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May-June 2017

Inside the Conservative leadership race’s biggest blunders

From strange breastfeeding stories to uncomfortable campaign videos

Allison Baker

The Conservative leadership race ends this Saturday, May 27. In the months leading up to the big day, This collected some of the worst uh-oh moments from candidates: Deepak Obhrai’s French made a lacklustre appearance at the January 17 debate in Quebec City, featuring a lot of finger-stabbing, repetition of poorly pronounced words (“bonsoir, bonsoir, bonsoir”), and […] More »
September-October 2015

Tories in review: Immigration

And last in our Tories in Review series, Nathaniel Basen examines immigration policies, the closing of Canada's borders and the removal of basic rights

Nathaniel Basen

IT’S FROM BEHIND THE PLEXIGLAS BARRIER of the visitor’s cubicle that I wait for Glory Anawa. I’m at the Immigration Holding Centre in Toronto—or, as Anawa and her two-year-old son Alpha have called it since February 2013, home. In front of me, etched in the glass separating visitor and prisoner, is that same word, HOME, […] More »
September-October 2015

Tories in review: aboriginal rights

Ninth in our Tories in Review series, we look at Stephen Harper's track record on Aboriginal rights

This Magazine Staff

IN 2007, after just over one year in power, Stephen Harper’s federal Conservatives dealt a major blow to Canada’s aboriginals—the first of many. That year, the United Nations adopted the Declaration on the Rights of Indigenous Peoples, a non-binding international agreement designed to define worldwide human rights standards for Indigenous peoples. Canada, along with the […] More »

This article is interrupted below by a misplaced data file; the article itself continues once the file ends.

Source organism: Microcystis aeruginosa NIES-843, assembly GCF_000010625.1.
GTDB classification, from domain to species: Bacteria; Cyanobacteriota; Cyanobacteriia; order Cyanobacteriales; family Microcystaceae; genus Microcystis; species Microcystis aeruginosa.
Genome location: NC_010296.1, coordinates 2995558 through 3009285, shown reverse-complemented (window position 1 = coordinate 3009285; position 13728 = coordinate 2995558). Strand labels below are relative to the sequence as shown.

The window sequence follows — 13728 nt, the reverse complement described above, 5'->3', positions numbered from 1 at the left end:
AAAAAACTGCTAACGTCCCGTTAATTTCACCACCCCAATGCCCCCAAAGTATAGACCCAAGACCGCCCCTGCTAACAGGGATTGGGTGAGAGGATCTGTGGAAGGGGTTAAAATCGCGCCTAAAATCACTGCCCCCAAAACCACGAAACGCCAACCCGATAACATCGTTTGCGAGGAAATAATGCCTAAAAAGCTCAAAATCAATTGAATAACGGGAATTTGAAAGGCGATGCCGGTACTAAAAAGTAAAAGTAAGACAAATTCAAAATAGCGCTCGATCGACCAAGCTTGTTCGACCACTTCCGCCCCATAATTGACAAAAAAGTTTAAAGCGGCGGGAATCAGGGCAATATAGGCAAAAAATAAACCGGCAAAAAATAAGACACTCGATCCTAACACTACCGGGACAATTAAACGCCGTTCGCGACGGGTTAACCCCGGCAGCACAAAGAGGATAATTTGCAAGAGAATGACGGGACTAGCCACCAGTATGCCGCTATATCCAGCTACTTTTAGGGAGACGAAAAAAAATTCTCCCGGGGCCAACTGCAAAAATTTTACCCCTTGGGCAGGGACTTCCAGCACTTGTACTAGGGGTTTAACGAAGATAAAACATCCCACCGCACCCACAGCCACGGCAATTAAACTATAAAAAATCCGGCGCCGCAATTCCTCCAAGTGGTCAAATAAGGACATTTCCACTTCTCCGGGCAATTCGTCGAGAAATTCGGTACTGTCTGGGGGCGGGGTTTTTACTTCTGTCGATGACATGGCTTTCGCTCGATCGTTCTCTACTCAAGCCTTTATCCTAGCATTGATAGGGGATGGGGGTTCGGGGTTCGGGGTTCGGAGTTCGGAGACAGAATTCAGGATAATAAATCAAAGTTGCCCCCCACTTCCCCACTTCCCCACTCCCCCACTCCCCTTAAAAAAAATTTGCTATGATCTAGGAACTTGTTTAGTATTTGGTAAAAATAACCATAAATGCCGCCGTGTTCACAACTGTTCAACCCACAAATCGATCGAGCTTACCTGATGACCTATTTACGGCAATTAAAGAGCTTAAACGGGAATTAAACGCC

September-October 2015

Tories in review: women’s rights

Gender Block columnist Hillary Di Menna investigates how women's rights & issues have fared under the Conservatives

Hillary Di Menna

THE SUN HITS the back of my neck as I kneel over my poster board. It’s a hot summer afternoon in June and I’m colouring with markers, shared with the hands of girls decades my junior, helping with childcare at a sex worker solidarity rally. We’re at Toronto’s Allan Gardens, the day’s setting for lunch, […] More »
September-October 2015

Tories in review: balanced budget

Deconstructing the myth of the balanced budget

Nathaniel Basen

THERE IS NO REASON for the federal budget to be balanced at any particular time, argues Jim Stanford, an economist at Unifor and author of Economics for Everyone. The cartwheels necessary to balance Canada’s federal budget, he maintains, actually ensure slower growth and smaller future surpluses. It could, in short, harm the economy—not boost it. […] More »
September-October 2015

Tories in review: LGBTQ rights

Today in our Tories in Review series, Larkin Schmiedl looks at nine years of attacks on LGBTQ rights in Canada

Larkin Schmiedl